Budgie Color Mutations

When breeding with budgies, it is interesting to find out about the different budgie color mutations and what colors will work best. As you know there are so many different color variations in Budgerigars and some of them so pretty.

So how do these budgie color mutations come about?

budgie color mutationsBudgie Color Mutations

Did you know that it is possible to predict the likely outcome of parings of different colors, based on the laws of genetics?

As an example, a light green budgie with violet genes looks like a dark green budgie.

The lightest shade of blue budgie is the most loved budgie color mutation across the globe. The tone has no dark factor.

The cinnamon mutation changes the color of the markings on head, neck, back, and wings to a cinnamon color. This mutation is very uncommon but still the basic body color budgies might gain a cinnamon tinge to it! And although it is a simple mutation, it is quite exotic and attractive!

Opaline is a mutation that makes the main body color show up on the feathers in the patterns on the budgies neck and back.

This mutation has no effect to the color of the bird what-so-ever. The Opaline mutation also makes the bars normally on a budgies head thinner, which leaves more color to show through.

Lutino is pure yellow with red eyes while an Albino is pure White with red eyes.

Spangle is mutation that is highly similar to the Opaline mutation. It is another pattern-changing mutation, but instead of a pattern on the head/neck, it usually appears on the back and the budgies’ wings. The Spangle mutation does not have any color spreading through the patterns like the Opaline.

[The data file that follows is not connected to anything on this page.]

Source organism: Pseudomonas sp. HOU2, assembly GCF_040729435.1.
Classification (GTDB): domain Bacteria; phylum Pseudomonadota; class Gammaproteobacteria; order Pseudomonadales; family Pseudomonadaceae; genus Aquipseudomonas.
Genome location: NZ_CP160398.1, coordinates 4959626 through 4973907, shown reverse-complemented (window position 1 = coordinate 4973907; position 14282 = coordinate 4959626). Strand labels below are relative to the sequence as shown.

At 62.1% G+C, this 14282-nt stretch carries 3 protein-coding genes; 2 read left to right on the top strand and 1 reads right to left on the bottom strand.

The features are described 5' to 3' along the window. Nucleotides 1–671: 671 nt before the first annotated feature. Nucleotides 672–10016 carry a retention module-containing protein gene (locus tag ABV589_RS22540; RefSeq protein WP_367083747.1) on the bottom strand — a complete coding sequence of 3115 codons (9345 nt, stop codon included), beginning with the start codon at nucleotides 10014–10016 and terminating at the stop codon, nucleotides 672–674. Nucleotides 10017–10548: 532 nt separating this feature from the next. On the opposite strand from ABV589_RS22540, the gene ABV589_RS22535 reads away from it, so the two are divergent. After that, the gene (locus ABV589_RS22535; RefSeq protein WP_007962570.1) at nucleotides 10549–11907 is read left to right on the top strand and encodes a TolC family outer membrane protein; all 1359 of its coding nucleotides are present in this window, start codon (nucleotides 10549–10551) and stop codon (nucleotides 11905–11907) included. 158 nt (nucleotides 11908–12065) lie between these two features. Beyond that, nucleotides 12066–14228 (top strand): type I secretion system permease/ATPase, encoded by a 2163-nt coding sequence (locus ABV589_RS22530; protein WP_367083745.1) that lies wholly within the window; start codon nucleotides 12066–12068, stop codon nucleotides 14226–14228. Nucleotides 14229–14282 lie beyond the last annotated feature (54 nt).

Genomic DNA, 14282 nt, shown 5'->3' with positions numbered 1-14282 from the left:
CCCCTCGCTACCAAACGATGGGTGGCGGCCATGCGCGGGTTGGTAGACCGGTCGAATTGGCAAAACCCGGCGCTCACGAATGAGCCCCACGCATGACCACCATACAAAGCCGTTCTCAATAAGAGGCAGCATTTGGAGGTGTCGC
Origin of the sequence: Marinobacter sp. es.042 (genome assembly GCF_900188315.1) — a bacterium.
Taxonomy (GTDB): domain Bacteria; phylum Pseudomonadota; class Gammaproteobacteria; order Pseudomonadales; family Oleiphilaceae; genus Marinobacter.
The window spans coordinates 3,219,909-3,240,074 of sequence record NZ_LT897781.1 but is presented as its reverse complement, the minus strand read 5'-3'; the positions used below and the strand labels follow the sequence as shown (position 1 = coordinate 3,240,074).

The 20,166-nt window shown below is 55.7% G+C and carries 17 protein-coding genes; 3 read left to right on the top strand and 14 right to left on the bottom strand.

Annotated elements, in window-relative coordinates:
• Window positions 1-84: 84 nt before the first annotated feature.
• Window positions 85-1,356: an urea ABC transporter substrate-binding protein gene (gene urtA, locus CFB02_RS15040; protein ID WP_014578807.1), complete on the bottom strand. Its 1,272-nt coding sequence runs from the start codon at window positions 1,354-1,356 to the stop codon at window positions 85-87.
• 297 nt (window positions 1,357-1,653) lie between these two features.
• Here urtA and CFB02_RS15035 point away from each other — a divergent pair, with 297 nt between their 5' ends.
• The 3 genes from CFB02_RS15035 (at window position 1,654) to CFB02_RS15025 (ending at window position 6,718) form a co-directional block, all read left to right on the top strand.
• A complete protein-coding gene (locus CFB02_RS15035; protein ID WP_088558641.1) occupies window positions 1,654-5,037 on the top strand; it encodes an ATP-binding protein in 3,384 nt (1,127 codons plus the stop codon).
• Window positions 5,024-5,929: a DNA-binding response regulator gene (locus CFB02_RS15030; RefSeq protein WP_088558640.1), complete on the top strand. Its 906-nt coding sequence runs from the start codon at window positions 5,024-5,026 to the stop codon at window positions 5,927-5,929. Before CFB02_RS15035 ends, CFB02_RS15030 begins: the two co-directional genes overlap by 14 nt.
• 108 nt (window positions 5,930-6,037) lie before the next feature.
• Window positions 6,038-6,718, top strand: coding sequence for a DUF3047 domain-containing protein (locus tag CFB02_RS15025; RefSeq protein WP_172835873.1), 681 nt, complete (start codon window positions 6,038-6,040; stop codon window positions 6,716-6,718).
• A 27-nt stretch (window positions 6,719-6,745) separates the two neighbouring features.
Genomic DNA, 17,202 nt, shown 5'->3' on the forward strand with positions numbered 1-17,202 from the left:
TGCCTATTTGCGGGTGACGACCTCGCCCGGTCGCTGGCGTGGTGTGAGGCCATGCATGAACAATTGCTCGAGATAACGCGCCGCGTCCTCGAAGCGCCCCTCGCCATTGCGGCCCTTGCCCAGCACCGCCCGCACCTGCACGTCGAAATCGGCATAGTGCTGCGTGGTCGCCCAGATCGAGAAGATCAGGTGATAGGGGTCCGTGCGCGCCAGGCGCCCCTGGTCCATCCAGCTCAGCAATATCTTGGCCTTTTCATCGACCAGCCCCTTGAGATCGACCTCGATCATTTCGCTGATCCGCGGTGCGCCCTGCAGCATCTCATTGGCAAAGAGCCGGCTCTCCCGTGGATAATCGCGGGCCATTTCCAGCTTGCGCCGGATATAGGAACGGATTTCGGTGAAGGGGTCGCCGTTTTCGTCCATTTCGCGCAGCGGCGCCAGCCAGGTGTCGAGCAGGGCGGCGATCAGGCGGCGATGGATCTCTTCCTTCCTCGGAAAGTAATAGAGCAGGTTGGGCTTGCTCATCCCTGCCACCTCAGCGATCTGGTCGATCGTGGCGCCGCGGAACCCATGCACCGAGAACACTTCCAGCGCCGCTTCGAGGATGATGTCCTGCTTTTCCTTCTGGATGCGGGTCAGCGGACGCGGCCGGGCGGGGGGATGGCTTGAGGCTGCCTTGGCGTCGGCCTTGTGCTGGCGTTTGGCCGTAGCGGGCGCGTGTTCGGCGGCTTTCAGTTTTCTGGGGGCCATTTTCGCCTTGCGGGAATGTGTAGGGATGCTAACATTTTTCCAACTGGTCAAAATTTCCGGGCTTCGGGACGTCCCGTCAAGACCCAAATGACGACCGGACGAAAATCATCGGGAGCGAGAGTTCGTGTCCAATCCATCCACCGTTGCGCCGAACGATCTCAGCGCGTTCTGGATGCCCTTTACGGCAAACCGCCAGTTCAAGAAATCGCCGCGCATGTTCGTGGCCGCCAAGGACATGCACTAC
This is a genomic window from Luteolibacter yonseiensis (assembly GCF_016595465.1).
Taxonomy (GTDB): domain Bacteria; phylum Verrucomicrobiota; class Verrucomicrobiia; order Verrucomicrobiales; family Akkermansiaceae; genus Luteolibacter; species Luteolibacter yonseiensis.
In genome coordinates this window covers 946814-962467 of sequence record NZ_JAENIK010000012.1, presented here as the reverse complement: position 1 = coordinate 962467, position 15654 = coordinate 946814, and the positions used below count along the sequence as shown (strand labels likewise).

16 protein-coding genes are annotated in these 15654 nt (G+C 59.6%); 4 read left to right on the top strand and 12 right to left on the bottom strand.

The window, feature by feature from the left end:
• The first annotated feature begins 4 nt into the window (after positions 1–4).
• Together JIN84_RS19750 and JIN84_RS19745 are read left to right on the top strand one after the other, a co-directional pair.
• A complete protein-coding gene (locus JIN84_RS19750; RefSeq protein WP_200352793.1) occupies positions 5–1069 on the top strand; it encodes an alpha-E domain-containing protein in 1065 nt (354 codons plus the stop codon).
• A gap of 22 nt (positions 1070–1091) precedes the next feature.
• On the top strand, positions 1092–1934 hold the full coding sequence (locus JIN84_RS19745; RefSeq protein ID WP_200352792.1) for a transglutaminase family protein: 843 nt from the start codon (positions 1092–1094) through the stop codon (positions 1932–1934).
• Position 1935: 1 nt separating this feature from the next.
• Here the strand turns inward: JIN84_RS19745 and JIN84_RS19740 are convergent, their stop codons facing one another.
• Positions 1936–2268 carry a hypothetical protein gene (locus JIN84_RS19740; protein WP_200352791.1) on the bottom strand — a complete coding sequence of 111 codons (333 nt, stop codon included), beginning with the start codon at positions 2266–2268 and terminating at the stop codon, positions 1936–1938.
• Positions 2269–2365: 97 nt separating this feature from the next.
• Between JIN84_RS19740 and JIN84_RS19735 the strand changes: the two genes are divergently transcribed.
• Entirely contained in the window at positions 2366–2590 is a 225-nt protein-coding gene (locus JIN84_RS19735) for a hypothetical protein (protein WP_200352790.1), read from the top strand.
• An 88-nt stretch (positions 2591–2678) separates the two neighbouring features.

There are 2 basic varieties of bugerigar:

  • Green series also called Yellow Based -Dominant
  • Blue series also called White Based  – Recessive

Generally  the base color is visible in the mask feathers, and between the black stripes on the head and wings. With the exception of the Yellow Face Budgie.

The green budgerigar is dominant over other colours, which means that if a blue is paired with a green, all the offspring will be green, but will carry the blue character in their genetic make-up.

These birds are known as splits and are indicated in the tables below by the use of an oblique line. When paired together they should product a percentage of blue chicks, as shown in the table below by the second and third pairings.

All such combinations occur randomly, so these are just average figures.

It is almost like tossing a coin and calling heads or tails. The results tabled are only a guide but will average out over an increasing number of pairings.

It is a good idea to keep acurate records when it comes to colour breeding and managing an exhibition stud.

Having a stock register for such birds is essential so that you can track their origins and ancestry over a period of time.

This will help you to determine which birds are best paired together in the future and to produce chicks with the best show potential.